8minute Solar Energy, the largest privately-held developer of solar PV and storage projects in the United States, has increased its development pipeline to over 18GW with the addition of 3GW of large-scale solar projects this month alone.
To facilitate the development and deployment of the company’s pipeline, 8minute Solar Energy also announced that it had attracted additional corporate-level funding from its joint venture partners, including J.P. Morgan Asset Management and Upper Bay Infrastructure Partners.
Importantly, within this announcement, 8minute Solar Energy committed to converting the majority of its solar pipeline to the company’s new generation solar power plant design with battery energy storage.
The news comes several months after Los Angeles Department of Water & Power voted unanimously to approve the Power Purchase Agreement which would pave the way for the development of the 400MW/1.2GWh Eland Solar and Storage Center – the largest solar and battery energy storage system in the world.
“The climate crisis has never been more dire, but the solutions have never been clearer or cheaper — and Los Angeles is investing in renewable energy and cleaning our air as part of my DWP reform agenda,” said Los Angeles Mayor Eric Garcetti back in September of 2019.
“The Eland Solar and Storage Center will help us keep the lights on without the help of dirty fossil fuels — even when the sun isn’t shining — and power our progress toward a low-carbon, green-energy future.”
The Eland Solar & Storage Center is a significant stepping stone moving forward for the solar industry, demonstrating that renewables can replace dispatchable fossil fuel generation – generating electricity at under $US0.04/kWh ($A0.062/kWh) for a fixed 25 years.
No specifics were given on the new 3GW of solar and storage added to the company’s pipeline, but the company’s position remains strong despite the global COVID-19 pandemic.
“While the financial markets, especially tax equity, face uncertainty right now due to the COVID-19 pandemic, 8minute as a company is financially very well positioned,” said Dr. Tom Buttgenbach, President and CEO of 8minute.
“Given our strong cash position and balance sheet, as well as the strength of our financial partners, we’re fortunate to take the long-view and continue our growth trajectory to deliver clean, reliable power—day and night—for less than the cost of fossil fuels.
“Over the last few months, we have added to the bench strength of our team, focused on developers, engineers and technology innovators, so we can continuously improve our cost competitiveness and bring successful solar projects to communities in California, Texas and across the Southwest.”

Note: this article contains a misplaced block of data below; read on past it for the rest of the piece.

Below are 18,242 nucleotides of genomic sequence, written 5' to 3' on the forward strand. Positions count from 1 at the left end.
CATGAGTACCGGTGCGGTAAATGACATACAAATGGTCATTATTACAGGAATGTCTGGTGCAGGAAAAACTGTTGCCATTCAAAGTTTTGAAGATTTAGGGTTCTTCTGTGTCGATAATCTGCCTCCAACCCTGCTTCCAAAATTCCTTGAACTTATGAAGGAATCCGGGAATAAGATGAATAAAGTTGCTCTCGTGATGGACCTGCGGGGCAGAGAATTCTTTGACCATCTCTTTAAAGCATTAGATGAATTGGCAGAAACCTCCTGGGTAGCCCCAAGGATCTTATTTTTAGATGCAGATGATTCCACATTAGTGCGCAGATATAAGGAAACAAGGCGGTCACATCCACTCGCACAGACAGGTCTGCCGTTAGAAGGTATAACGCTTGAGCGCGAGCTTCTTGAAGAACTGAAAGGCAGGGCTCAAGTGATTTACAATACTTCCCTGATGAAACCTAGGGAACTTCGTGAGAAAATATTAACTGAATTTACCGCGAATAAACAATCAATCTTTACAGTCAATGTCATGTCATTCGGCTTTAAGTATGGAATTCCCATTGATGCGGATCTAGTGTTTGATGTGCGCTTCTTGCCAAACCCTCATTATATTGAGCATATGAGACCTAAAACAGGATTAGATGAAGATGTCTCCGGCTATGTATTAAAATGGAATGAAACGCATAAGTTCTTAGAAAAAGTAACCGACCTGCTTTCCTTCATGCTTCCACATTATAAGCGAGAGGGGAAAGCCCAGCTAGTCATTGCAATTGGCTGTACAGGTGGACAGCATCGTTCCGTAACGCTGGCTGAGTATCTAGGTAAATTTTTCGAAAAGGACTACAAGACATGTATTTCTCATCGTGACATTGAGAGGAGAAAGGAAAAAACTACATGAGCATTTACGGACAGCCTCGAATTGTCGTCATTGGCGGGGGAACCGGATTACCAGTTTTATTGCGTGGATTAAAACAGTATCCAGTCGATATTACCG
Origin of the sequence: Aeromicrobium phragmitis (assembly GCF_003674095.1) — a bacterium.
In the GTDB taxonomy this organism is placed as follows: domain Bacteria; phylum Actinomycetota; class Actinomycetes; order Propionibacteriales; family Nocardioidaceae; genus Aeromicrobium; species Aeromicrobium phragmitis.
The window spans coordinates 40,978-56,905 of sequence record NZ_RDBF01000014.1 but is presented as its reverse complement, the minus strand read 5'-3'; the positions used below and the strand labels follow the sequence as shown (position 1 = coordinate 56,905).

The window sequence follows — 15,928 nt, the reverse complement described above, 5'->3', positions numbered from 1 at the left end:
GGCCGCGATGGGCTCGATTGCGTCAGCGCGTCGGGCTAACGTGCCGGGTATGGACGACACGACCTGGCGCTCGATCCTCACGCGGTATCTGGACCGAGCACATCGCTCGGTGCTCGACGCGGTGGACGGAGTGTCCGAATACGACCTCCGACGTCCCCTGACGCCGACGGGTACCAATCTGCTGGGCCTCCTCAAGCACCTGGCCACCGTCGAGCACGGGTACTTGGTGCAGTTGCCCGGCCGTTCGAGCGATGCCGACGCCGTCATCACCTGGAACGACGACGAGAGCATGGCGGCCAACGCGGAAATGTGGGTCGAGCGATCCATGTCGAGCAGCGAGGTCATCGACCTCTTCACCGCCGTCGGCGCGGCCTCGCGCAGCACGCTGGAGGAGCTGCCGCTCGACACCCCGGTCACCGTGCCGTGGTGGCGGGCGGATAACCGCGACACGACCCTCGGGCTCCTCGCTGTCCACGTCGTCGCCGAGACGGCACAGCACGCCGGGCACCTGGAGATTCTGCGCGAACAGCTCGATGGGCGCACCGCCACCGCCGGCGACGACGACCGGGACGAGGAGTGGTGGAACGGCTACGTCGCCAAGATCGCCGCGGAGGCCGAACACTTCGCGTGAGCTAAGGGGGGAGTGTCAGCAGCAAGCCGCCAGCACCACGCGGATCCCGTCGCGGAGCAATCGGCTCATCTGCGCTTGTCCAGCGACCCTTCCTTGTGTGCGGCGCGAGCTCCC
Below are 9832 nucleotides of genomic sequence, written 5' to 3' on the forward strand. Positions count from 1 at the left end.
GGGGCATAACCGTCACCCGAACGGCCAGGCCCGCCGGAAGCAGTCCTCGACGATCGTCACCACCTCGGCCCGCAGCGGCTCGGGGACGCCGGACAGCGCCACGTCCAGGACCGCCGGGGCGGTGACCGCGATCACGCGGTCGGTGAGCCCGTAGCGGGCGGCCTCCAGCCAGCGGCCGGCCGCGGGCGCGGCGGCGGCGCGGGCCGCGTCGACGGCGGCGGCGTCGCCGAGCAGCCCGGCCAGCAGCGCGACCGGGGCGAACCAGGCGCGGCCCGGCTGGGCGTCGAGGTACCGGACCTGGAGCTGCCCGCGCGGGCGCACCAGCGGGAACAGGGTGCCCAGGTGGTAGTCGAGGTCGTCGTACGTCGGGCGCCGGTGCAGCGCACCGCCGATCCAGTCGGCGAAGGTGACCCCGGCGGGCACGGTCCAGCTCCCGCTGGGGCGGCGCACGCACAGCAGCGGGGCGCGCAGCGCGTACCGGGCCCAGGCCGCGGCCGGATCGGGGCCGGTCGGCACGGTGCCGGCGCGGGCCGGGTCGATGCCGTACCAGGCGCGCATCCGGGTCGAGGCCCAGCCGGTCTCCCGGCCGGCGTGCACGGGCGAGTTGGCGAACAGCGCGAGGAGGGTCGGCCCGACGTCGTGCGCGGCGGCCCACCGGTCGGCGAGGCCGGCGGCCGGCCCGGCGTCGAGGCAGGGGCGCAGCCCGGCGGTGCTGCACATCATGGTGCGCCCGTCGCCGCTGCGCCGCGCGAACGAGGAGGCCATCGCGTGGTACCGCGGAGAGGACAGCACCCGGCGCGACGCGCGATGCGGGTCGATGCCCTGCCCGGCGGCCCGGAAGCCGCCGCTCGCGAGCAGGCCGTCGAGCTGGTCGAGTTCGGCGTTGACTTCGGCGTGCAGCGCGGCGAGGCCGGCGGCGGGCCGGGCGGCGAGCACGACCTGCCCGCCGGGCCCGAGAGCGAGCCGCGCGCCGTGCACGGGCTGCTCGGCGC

The development of 8minute Solar Energy’s “bench strength” was boosted last month with the addition of a new Chief Financial Officer and new Chief Operating Officer.
The company’s strong position was further bolstered this month as it raised new development capital from its joint venture partners, including J.P. Morgan Asset Management and Upper Bay Infrastructure Partners. Similarly, the University of California (UC) Office of the Chief Investment Officer of the Regents has joined the clean energy partnership as a significant investor. The additional investment will be used to accelerate the execution of 8minute’s 18GW pipeline in California and the Southwestern United States.
“We have been impressed not only by the breadth and depth of 8minute’s solar portfolio, but also by its engineering and technology-focused vision for the future of the clean energy industry,” said UC Chief Investment Officer Jagdeep Singh Bachher. “We look forward to supporting the next round of groundbreaking, large-scale projects 8minute is developing in California and beyond.”
“As we develop more projects with large storage capacity, we will continue to partner with local communities, evaluate the environmental implications of our work and prioritize responsible business practices across all areas of our pipeline,” added Buttgenbach.
“This strategic investment with our joint venture partners is an important part of this vision that extends beyond the funding—it’s an opportunity to align with world-class research labs and technology centers at the forefront of energy innovation. We look forward to strengthening this partnership as we advance on our mission to make solar energy abundant and affordable throughout the country.”
As the transition to a global renewable energy power system continues, more and more projects are looking to battery energy storage to ensure their projects remain both cost-competitive and relevant – being able to provide power day or night at prices contesting or below that of fossil fuel power.
In the month before the Eland Solar & Storage Center was approved, Florida Power & Light announced plans to build the 409MW/900MWh Manatee Energy Storage Center, built alongside an existing solar project in Florida’s Manatee County. A month before that, the government of Australia’s Northern Territory awarded Major Project Status to a proposed 10GW solar farm with a 20-30GWh storage facility to be developed near Tennant Creek.
Meanwhile, just last month the New South Wales Coalition Government reaffirmed its commitment to ramp up the development of wind, solar, and storage capacity across the state to 17.7GW – which will start off with a 3GW pilot Renewable Energy Zone in the state’s central-west region, around the township of Dubbo.
Still in Australia, GE Renewable Energy announced last September that it would provide the “one of the largest” grid-connected batteries in the world – a 100MW/300MWh battery – to be installed alongside the 200MW Solar River Project in South Australia.
The fight for the “world’s biggest” battery and solar + storage project will continue, as utilities and developers around the world are time and again shown the cost-competitiveness of the technology.